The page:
Triggers : various inspirations.


Cameras and Guitars

I love old machines.

I think I've managed to cure myself of the guitar collecting bug ( by learning to make them instead ), however my love of analog photography ( we used to just call it 'photography' ) has resurfaced.

Here's my current favourite : a Kodak Panoram model 1d.

Built somewhere between 1908 and 1920 something, I can confidently call it 'around a hundred years old'.

It uses film that is still readily available and worked a treat the first time I loaded it up.

The Panoram cameras were a product of fin de siecle USA. Panoramic images were a popular way to depict the broad landscapes of the expanding American West or to show group shots of people or street scenes in the big cities. Visit any museum and you'll see images created by these Kodaks or their contemporaries.

This camera has a simple cigar-box style construction with a 'swing lens' - a spring-loaded moving lens which paints a band of light across an 18cm long negative ( giving 4 images per roll of 120 film ).

Wye River, Victoria. A year after the fires.

Just down the road from my workshop, Yarraville, Victoria.

*Note the distortion caused by tilting the camera and it's curved film-plane away from the horiontal. Many panoramic cameras have a small spirit-level built in to the body to combat this, but hey, I'm a guitarist, I enjoy a nice slice of distortion.

There are comparisons to be drawn between our beloved, old musical instruments and hi-fis, driven by valves ( vacuum tubes for my friends accross the pond ) and the archaic, clockwork and chemical processes of analog photography. I'm working on a nice long article detailing the overlap between these obsessions. In the meantime, I think of this NewYorker cartoon everytime I develop black and white film in the laundry sink or load an ancient, valve bass amp up a flight of stairs.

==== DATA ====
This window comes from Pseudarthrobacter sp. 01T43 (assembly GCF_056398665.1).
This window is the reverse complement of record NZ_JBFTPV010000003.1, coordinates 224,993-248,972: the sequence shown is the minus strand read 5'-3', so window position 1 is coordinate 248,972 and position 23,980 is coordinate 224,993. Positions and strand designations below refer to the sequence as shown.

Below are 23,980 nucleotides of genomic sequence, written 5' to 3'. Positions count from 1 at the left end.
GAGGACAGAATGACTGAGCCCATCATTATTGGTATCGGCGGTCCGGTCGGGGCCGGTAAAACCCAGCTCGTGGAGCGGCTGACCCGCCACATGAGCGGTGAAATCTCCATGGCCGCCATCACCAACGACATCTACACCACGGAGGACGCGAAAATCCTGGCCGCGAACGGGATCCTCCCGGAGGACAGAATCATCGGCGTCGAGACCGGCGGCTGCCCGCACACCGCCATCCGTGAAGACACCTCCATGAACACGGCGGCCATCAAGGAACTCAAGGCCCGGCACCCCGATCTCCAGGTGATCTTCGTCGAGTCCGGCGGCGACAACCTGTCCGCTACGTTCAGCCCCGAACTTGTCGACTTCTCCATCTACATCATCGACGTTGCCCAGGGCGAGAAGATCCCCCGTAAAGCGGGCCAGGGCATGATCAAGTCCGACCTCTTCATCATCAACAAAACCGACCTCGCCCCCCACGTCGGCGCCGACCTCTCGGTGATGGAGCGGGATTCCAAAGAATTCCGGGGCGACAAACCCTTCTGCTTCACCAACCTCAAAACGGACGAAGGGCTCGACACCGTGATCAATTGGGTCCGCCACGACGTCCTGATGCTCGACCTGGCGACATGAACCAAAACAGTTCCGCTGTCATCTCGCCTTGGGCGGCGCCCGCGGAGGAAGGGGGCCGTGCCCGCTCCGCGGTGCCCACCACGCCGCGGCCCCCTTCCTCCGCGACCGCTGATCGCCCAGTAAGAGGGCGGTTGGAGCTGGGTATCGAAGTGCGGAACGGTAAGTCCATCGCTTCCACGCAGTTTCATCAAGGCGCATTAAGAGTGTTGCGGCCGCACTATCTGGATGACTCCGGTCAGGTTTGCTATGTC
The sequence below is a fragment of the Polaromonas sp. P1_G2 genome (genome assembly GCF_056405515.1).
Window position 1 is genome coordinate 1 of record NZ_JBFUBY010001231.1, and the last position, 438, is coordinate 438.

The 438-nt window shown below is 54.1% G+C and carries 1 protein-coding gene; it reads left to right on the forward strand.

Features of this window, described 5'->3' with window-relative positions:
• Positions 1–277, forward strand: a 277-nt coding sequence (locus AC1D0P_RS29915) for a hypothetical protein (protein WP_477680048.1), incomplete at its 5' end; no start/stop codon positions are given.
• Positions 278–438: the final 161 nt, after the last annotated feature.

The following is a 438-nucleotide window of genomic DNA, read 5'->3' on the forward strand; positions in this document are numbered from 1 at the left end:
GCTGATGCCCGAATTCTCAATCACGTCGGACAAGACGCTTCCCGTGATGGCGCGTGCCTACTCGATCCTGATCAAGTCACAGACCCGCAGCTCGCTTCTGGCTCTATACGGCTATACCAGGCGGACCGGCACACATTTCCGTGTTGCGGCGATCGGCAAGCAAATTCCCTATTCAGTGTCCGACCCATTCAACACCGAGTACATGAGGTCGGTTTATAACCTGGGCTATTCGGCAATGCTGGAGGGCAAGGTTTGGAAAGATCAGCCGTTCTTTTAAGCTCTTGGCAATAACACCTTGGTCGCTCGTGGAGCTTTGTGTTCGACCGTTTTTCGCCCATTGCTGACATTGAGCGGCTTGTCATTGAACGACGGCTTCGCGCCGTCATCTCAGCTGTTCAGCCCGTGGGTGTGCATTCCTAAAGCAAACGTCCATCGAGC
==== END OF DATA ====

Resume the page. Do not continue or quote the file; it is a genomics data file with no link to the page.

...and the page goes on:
some chairs 











When Is A Triangle Not A Triangle ?

The overlap of three circles as shown below forms the simplest polygon of constant width : a reuleaux triangle.

Useful if you are designing coins to allow use in vending machines alongside more conventional circular coins.

Or a little closer to home - a guitar pick with a symetrical shape - easier to orient in the hand without stopping to look.

What form can possibly replace the circle for a manhole cover without falling in to the manhole itself should it be misaligned ?

Shown here in the streets of San Fransisco.

And with slight modification the geometric simplicity and strength of the Reuleaux Triangle forms the piston for the Wankel Rotary engine - patented in the 1920s and perfected in post war Germany. These engines provided a soundtrack to my youth in the Australian suburbs, the bark of little mazda sedans climbing the Brisbane hills and seemingly never changing gears ...


Not leading anywhere particularly useful in guitar design today - other than a lovely shape for some control covers with symmetry in more than one axis and echoes of past engineering conundrums.

One of my favourite tangents to this story is the development by a small US toolmaker, ( still extant and manufacturing without a website ) Watts Brothers Toolworks of Wilmerding, Pennsylvania of the square drill assembly. 

If a cutting tool in the form of a the realeaux triangle is allowed to rotate and it's 'centre' to move freely within the constraints of a hollow shaft ( a 'floating' chuck ) it will trace the outline of a perfect square ( give or take the fine points at each corner. )

I always knew such tools existed but didn't realise the connection to the Reuleaux Polygon until recently.